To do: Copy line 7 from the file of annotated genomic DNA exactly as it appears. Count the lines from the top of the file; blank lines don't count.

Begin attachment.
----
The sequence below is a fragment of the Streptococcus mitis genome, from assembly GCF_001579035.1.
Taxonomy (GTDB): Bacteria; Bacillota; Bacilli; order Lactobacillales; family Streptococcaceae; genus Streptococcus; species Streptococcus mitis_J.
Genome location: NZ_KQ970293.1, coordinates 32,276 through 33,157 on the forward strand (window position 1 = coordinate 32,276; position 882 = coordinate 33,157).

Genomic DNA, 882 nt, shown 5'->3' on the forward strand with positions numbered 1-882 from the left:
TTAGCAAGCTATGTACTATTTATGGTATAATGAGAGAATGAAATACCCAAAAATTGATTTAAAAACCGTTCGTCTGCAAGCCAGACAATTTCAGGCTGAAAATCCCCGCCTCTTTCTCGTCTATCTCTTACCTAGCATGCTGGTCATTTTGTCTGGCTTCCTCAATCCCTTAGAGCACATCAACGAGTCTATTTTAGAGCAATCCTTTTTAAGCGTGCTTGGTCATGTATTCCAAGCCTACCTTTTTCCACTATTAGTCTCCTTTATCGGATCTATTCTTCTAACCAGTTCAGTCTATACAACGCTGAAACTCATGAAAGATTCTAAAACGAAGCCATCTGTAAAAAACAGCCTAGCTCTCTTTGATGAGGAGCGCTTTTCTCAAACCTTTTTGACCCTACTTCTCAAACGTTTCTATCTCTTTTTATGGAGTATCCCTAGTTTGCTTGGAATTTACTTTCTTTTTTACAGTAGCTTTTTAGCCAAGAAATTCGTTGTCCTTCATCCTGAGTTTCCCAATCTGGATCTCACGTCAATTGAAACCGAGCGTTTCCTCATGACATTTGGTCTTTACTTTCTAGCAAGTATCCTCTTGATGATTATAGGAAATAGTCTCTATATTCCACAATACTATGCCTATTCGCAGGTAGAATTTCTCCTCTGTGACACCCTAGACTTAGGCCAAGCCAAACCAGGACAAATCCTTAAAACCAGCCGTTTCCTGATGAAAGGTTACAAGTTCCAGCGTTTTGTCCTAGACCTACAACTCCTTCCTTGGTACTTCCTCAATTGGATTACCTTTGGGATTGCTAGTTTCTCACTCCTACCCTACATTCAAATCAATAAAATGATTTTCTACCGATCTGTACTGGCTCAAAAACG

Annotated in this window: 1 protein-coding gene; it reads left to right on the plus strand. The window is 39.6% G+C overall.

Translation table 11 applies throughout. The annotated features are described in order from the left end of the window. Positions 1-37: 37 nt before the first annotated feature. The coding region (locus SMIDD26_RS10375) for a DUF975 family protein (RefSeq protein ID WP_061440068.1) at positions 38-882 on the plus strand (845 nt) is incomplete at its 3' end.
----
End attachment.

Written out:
Translation table 11 applies throughout. The annotated features are described in order from the left end of the window. Positions 1-37: 37 nt before the first annotated feature. The coding region (locus SMIDD26_RS10375) for a DUF975 family protein (RefSeq protein ID WP_061440068.1) at positions 38-882 on the plus strand (845 nt) is incomplete at its 3' end.